New employees are often quite happy to share their views on how successfully their firm “oriented” them to their company.

I was recently in a conversation with a few folks who had just joined a company. They were venting their frustrations with how little they were told about their jobs, responsibilities and company practices. They lamented that, based on their experiences, most companies just do not take this seriously, and yet it would be so beneficial for both the employees and the company if new employees were given a more realistic preview of what was to come.

According to research by expert Talya Bauer and some of her work with the Society for Human Resource Management, about 25 percent of the working population undergoes career transitions each year, which means a lot of “onboarding” should be taking place. What do we mean by onboarding? It refers to the process of getting new hires adjusted to the social and performance aspects of their new jobs quickly and smoothly. It is the way new hires learn the knowledge, skills, abilities and other characteristics needed to effectively function within an organization.

The extent to which organizations make new hires feel welcomed and prepared for their new jobs, the faster they will be able to be productive and contribute to the organization’s mission. In addition, good onboarding leads to higher employee engagement and greater retention rates. As Bauer noted in her research, new employees at Corning Glass Works who attended a structured orientation program were 69 percent more likely to remain at the company up to three years.

Overall, good onboarding can lead to fewer costs associated with learning on the job, and also saves additional time that colleagues would have had to spend training the new employee.

Bauer also notes that onboarding has four levels, or building blocks, and companies vary in how much of these they incorporate into their new employee training. The four levels are:

Compliance — the lowest level, and includes teaching employees basic legal and policy-related rules and regulations.

Clarification — ensures that employees understand their new jobs and all related expectations.

Culture —includes providing employees with a sense of organizational norms, both formal and informal.

Connection — refers to the relationships and information networks that new employees must establish.

Here are some ideas to be truly effective in onboarding. Most important is that your company has a formal orientation program and a written plan that clearly defines expectations and goals that are expected of the new hire.

Before an employee’s first day, you can:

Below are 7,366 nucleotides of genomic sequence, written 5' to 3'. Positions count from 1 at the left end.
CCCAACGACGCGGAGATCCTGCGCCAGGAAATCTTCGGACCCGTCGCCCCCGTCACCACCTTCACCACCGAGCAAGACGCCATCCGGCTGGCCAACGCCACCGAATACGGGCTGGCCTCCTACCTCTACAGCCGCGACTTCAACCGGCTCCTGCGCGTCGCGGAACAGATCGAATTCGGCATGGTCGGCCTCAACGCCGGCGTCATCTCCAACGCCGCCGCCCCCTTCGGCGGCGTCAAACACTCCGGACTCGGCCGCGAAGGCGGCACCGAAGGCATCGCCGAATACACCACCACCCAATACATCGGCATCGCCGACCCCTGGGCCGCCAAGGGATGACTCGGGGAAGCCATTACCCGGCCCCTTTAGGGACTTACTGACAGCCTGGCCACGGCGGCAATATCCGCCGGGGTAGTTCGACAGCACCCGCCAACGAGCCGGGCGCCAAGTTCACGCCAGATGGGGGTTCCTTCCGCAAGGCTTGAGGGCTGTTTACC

Create a comfortable work area for him or her and provide the necessary resources (paper, pens, computer, printer, phone, keys, business cards).

Set up any voicemail, e-mail and other technology accounts.

Make sure he or she feels comfortable with the directions to the office, parking, public transportation, expected arrival time, dress code, etc.

Leave a copy of an organization chart, employee handbook, administrative forms, staff list and critical phone numbers on his or her desk.

Once they show up on their first day, you can:

Provide them with company swag (company pen, pin, T-shirt, hat and mug).

Schedule a particular staff member to be available to greet the new employee.

Provide a brief office tour so you can show him or her where the restrooms are, lunch areas, mail room, copy machines, etc.

Introduce him or her to other staff members.

Arrange for him or her to be treated to lunch on the first day by a group of staff members.

Schedule a meeting with the employee’s supervisor for the first afternoon to review the responsibilities of the position and to give an overview of what the first 30 days in the position will look like.

During the first week and beyond, you can:

Assign a mentor or coach to the new employee.

Have him or her meet with the supervisor to discuss plans, goals, and expectations.

If the hire is in a supervisory role, also ensure that he or she meets with any direct reports one-on-one and as a group within the first week in order to build the team.

Set up meetings so he or she can also meet with other staff members who may not be on his or her immediate team.

Companies can also use technology to help onboard new employees, such as sending welcome messages, establishing new training classes in an online portal for new hires; allowing them to complete administrative paperwork online; and connecting them to the company LinkedIn or other social media sites or intranet.

Ritz-Carlton is a company that really focuses on the importance of onboarding. The company wants to make sure its new employees leave orientation feeling strong positive emotions — welcomed, comfortable, secure, proud, excited, inspired, and confident. The hospitality company spends time and resources to ensure a successful onboarding experience. Can you say the same thing about how your employees feel after leaving your onboarding sessions? Do they feel excited to be part of your community and do they have a good idea about what they will be doing?

It will be worth your while to ensure they do.

Joyce E. A. Russell is the vice dean and the director of the Executive Coaching and Leadership Development Program at the University of Maryland’s Robert H. Smith School of Business. She is a licensed industrial and organizational psychologist and has more than 25 years of experience coaching executives and consulting on leadership and career management. She can be reached at